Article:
What’s so unlucky about the number 13?
Long considered a harbinger of bad luck, Friday the 13th has inspired a late 19th-century secret society, an early 20th-century novel, a horror film franchise and not one but two unwieldy terms—paraskavedekatriaphobia and friggatriskaidekaphobia—that describe fear of this supposedly unlucky day.
Researchers estimate that at least 10 percent of the U.S. population has a fear of the number 13, and each year the even more specific fear of Friday the 13, known as paraskevidekatriaphobia, results in financial losses in excess of $800 million annually, as people avoid marrying, traveling or in the most severe cases, even working. But what’s so unlucky about the number 13, and how did this numerical superstition get started?
5. The number 13 terrifies even the master of horror. Don’t think triskaidekaphobia is serious? The number 13 scares Stephen King, the man whose nightmares have kept people up at night for decades. “I always take the last two steps on my back stairs as one, making 13 into 12 (there were, after all, 13 steps on the English gallows – up until 1900 or so – and executions were traditionally carried out on Fridays),” he wrote in 1984, a year with three Friday the 13ths.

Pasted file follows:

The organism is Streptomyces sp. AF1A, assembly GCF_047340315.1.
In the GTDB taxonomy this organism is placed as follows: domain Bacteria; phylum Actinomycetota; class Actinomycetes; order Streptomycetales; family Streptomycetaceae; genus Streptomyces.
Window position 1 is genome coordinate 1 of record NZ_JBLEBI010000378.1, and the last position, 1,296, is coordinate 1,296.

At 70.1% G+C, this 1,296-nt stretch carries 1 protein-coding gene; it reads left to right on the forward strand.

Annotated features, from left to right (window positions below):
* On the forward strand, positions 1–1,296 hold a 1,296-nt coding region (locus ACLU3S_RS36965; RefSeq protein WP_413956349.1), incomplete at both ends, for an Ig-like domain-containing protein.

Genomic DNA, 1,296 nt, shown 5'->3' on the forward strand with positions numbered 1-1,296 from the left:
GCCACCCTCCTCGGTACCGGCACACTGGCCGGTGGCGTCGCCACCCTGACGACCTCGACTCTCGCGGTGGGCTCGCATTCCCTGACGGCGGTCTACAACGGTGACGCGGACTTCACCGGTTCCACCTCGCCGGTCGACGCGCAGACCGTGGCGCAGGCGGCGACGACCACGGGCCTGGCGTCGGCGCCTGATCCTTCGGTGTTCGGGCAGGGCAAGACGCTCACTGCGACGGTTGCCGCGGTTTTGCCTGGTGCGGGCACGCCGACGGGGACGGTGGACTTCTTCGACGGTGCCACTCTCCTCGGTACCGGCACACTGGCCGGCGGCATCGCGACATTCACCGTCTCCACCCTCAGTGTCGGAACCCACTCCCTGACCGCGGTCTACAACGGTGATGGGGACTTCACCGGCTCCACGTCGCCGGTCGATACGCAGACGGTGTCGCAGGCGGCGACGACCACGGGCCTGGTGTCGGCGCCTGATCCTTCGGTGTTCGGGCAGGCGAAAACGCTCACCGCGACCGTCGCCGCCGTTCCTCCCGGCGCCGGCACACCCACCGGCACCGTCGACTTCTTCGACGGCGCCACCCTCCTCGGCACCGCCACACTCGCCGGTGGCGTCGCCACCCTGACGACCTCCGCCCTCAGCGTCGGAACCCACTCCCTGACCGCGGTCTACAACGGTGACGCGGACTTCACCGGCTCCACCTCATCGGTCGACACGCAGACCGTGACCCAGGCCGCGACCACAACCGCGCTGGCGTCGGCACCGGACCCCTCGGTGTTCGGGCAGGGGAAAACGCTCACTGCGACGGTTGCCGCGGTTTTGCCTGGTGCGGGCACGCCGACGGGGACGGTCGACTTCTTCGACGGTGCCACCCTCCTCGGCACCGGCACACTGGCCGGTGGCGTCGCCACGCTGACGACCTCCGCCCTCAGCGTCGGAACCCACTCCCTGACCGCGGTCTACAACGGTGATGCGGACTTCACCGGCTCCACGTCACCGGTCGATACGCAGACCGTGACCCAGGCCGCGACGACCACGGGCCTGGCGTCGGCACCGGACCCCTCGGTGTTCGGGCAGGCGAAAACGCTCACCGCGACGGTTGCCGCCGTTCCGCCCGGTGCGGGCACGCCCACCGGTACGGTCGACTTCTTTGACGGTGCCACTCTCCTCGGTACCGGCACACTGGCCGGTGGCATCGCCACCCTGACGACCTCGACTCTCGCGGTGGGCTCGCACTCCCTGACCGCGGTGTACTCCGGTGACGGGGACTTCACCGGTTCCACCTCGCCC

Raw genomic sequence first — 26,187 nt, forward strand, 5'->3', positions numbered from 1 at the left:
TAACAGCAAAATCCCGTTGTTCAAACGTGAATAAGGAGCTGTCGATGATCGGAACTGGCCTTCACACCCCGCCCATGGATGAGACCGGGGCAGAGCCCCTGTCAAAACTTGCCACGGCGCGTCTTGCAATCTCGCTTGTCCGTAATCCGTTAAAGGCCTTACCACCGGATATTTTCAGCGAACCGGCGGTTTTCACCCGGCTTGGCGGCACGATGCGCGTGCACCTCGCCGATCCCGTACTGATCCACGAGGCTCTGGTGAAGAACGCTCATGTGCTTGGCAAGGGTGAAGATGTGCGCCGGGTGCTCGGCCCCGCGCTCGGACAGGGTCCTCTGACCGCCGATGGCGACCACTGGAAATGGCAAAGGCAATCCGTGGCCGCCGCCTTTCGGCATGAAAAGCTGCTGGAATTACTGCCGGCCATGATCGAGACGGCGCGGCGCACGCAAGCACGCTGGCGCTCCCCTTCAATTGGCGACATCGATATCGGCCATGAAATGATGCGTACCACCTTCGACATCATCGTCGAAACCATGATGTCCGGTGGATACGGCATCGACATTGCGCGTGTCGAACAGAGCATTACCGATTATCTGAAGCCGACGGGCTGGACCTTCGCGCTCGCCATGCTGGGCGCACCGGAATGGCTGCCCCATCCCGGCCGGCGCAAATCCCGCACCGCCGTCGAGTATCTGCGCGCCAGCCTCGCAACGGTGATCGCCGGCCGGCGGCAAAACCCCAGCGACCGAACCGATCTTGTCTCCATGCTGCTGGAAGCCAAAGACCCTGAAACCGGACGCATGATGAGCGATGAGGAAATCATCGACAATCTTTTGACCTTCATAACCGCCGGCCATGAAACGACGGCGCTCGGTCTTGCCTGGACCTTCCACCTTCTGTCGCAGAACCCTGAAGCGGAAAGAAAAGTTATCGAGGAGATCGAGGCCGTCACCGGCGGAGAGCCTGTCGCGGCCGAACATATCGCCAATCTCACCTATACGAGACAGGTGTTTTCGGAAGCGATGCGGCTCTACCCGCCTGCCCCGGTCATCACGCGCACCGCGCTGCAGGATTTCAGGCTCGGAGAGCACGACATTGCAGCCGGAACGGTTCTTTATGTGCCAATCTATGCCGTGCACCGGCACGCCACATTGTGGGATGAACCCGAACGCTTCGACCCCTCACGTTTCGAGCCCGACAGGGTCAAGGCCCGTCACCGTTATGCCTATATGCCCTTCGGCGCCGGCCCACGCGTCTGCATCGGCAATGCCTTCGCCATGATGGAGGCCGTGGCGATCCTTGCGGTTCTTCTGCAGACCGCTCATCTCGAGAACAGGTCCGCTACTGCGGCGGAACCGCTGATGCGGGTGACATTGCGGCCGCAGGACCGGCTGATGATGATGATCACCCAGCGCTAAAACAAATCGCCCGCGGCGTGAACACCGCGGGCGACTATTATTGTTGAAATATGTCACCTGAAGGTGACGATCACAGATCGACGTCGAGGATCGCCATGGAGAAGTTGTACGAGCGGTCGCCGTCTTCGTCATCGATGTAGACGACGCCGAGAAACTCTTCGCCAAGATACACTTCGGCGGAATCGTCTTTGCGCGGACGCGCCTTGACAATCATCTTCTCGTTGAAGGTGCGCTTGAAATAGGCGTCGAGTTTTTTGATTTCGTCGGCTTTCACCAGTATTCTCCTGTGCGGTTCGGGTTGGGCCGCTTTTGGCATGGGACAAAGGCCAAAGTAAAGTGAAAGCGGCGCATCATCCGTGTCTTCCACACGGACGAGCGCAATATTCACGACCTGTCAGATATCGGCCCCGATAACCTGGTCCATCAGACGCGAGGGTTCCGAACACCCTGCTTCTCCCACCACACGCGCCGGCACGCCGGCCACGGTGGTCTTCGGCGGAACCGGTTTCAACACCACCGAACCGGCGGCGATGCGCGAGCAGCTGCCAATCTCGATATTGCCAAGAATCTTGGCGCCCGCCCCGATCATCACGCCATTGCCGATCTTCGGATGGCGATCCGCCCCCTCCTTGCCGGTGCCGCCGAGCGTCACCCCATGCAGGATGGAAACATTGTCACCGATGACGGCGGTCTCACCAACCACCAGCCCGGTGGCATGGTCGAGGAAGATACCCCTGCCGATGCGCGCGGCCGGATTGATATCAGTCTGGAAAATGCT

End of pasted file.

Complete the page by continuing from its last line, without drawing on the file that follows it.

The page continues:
Full Harvest Moon will illuminate the night sky on Friday the 13th
A full moon on Friday the 13th is spooky enough, but hold on to your black cats. September's full moon will also be a "micromoon."
Skywatchers in Central, Mountain and Pacific time zones will get a view of the full moon tonight (Sept. 13) at 11:32 p.m., 10:32 p.m. and 9:32 p.m., respectively, while East Coasters will see the moon at its fullest at 12:32 a.m. on the 14th. Regardless of time zone, the moon will appear just a bit dimmer than usual (eerie!), because it will be at apogee, or its farthest distance from Earth.
That means that the moon will appear about 14% smaller and 30% dimmer than when it is at its closest point to Earth, which is known as perigee.
The full moon that occurs closest to the autumnal equinox is called a Harvest Moon. Autumn officially begins on September 23 at 3:50 a.m. EDT.
However, this year's Harvest Moon is unlike most in that it will coincide with Friday the 13th. This rarity hasn't happened since a full moon appeared on October 13, 2000.
The next time a full moon will coincide with Friday the 13th will be August 13, 2049.